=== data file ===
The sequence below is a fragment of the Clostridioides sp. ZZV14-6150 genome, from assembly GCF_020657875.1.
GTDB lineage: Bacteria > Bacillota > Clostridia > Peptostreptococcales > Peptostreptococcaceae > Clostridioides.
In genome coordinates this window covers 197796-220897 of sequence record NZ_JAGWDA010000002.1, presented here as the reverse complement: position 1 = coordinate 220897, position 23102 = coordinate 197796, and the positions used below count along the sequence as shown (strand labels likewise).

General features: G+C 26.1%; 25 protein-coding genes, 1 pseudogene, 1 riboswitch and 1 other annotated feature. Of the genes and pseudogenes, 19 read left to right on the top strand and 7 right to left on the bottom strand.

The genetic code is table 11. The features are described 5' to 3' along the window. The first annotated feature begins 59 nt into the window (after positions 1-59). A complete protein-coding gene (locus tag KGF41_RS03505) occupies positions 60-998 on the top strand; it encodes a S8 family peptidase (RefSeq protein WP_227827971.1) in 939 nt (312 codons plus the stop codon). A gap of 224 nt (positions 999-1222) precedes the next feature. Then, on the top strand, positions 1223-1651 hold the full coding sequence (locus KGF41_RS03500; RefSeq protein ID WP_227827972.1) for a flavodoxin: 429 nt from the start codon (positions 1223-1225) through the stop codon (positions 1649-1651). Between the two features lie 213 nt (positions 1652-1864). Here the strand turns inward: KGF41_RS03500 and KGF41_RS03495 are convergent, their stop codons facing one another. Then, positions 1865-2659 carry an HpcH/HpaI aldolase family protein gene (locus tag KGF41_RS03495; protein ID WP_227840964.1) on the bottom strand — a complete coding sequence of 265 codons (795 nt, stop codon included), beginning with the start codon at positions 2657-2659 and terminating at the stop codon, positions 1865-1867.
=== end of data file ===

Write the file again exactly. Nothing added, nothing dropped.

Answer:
The sequence below is a fragment of the Clostridioides sp. ZZV14-6150 genome, from assembly GCF_020657875.1.
GTDB lineage: Bacteria > Bacillota > Clostridia > Peptostreptococcales > Peptostreptococcaceae > Clostridioides.
In genome coordinates this window covers 197796-220897 of sequence record NZ_JAGWDA010000002.1, presented here as the reverse complement: position 1 = coordinate 220897, position 23102 = coordinate 197796, and the positions used below count along the sequence as shown (strand labels likewise).

General features: G+C 26.1%; 25 protein-coding genes, 1 pseudogene, 1 riboswitch and 1 other annotated feature. Of the genes and pseudogenes, 19 read left to right on the top strand and 7 right to left on the bottom strand.

The genetic code is table 11. The features are described 5' to 3' along the window. The first annotated feature begins 59 nt into the window (after positions 1-59). A complete protein-coding gene (locus tag KGF41_RS03505) occupies positions 60-998 on the top strand; it encodes a S8 family peptidase (RefSeq protein WP_227827971.1) in 939 nt (312 codons plus the stop codon). A gap of 224 nt (positions 999-1222) precedes the next feature. Then, on the top strand, positions 1223-1651 hold the full coding sequence (locus KGF41_RS03500; RefSeq protein ID WP_227827972.1) for a flavodoxin: 429 nt from the start codon (positions 1223-1225) through the stop codon (positions 1649-1651). Between the two features lie 213 nt (positions 1652-1864). Here the strand turns inward: KGF41_RS03500 and KGF41_RS03495 are convergent, their stop codons facing one another. Then, positions 1865-2659 carry an HpcH/HpaI aldolase family protein gene (locus tag KGF41_RS03495; protein ID WP_227840964.1) on the bottom strand — a complete coding sequence of 265 codons (795 nt, stop codon included), beginning with the start codon at positions 2657-2659 and terminating at the stop codon, positions 1865-1867.